Last week, the Vancouver Sun ran a lengthy article on the music industry. It was a reasonable piece – comments from CRIA, CIRPA, and many artists presented some (though not all) perspectives. That said, CRIA's Graham Henderson provided comments that merit a response. According to Henderson:
We want laws that offer choice. Right now we don't have any choice and we want the ability to be able to try our business model in a digital environment and have at least the majority of people respect our wishes, recognizing all along that there are going to be people who take from us.
Leaving aside the fact that much of the copying that Henderson characterizes as "taking from us" is covered by the private copying levy that has now generated nearly $200 million since the CPCC began collecting the levy in 2000, CRIA is effectively saying that the only way the industry can offer digital music online is with DRM supported by anti-circumvention legislation. Anyone with even the slightest familiarity with digital music in Canada recognizes that this is utter nonsense.
First, the evidence to date suggests that Henderson's own members are moving away from the use of DRM. EMI is offering DRM-free downloads, Universal will be conducting a similar experiment, and most suspect that Sony and Warner will soon follow. Meanwhile, the overwhelming majority of the Canadian music industry – the independent labels responsible for 90% of new Canadian music – never bothered with DRM to begin with.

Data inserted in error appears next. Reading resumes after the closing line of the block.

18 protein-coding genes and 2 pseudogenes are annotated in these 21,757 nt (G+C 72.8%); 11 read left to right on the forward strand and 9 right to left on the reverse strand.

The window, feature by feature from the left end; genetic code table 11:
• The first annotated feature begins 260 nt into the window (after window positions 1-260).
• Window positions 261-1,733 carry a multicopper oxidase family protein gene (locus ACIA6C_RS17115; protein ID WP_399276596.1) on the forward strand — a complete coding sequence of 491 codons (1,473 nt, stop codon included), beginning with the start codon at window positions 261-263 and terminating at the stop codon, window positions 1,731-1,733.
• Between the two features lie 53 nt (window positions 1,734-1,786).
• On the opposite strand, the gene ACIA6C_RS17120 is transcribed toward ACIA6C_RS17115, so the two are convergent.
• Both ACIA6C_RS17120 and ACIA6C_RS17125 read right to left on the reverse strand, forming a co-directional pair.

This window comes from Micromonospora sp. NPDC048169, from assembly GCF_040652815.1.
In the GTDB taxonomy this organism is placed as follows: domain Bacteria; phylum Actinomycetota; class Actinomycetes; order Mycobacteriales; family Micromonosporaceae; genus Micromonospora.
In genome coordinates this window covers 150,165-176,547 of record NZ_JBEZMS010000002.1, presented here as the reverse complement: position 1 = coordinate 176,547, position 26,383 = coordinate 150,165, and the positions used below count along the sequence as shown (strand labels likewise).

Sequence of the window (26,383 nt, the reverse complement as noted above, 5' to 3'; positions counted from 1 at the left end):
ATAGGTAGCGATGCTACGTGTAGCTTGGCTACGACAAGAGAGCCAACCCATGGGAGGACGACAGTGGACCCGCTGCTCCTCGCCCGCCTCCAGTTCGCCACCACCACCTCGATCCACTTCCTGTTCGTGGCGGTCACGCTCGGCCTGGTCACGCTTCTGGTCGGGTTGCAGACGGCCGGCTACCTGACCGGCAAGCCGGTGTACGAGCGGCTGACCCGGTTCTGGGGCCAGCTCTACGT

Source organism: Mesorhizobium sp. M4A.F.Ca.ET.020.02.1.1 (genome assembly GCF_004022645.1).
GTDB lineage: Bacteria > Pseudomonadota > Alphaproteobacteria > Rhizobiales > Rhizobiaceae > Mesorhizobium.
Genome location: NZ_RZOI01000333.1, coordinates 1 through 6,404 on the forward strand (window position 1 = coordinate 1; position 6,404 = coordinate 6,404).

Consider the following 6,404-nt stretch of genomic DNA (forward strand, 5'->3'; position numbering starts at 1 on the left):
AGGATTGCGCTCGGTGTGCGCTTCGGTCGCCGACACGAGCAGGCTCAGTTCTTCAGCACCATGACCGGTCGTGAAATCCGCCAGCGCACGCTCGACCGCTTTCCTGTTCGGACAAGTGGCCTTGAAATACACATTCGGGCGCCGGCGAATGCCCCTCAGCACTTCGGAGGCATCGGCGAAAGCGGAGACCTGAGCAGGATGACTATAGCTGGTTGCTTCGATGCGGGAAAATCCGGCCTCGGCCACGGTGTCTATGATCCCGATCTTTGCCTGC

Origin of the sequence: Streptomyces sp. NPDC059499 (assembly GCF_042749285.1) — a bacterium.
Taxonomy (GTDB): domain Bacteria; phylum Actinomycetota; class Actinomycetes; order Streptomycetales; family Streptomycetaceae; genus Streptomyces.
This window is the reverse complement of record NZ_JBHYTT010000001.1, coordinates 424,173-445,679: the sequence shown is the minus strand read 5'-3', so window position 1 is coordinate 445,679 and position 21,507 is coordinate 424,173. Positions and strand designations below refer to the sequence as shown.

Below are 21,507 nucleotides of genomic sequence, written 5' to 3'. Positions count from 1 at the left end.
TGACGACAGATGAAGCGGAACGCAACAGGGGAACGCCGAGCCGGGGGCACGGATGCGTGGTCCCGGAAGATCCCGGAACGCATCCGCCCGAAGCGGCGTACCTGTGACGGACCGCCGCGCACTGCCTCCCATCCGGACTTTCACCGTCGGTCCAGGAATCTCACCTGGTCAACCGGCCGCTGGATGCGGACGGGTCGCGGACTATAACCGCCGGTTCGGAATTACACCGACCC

Second, if anti-circumvention legislation really was a pre-requisite for offering new business models, then Canada wouldn't have an online music market. Of course, that isn't the case either – much like U.S. consumers, Canadians have their choice of sites that sell by song (iTunes, Puretracks, Zunior) and by subscription (Napster). Moreover, we have stores that offer online downloads (MuchMusic) and telcos that offer downloadable music as part of their services (Rogers, Bell, Telus). In fact, when SpiralFrog, the first industry-sanctioned free music download service launched, they did so first in Canada (that's right – a site that is wholly dependent on DRM which currently offers 700,000 songs in an ad-supported, DRM'd format launched first in a country without anti-circumvention legislation).
Third, not only is Canada home to a wide range of online music services, but the Canadian market is growing faster than either the U.S. or Europe. According to Neilsen Soundscan, the Canadian digital download market grew by 122 percent in 2006, far faster than either the U.S. (65 percent) or Europe (80 percent).
So that's the reality in Canada – an industry that collects tens of millions of dollars each year to cover private copying, launches a wide range of online music services, and experiences remarkable growth has one lobby group responsible for a fraction of new Canadian music diminishing all those efforts by claiming that we don't have laws that allow it to try out new business models.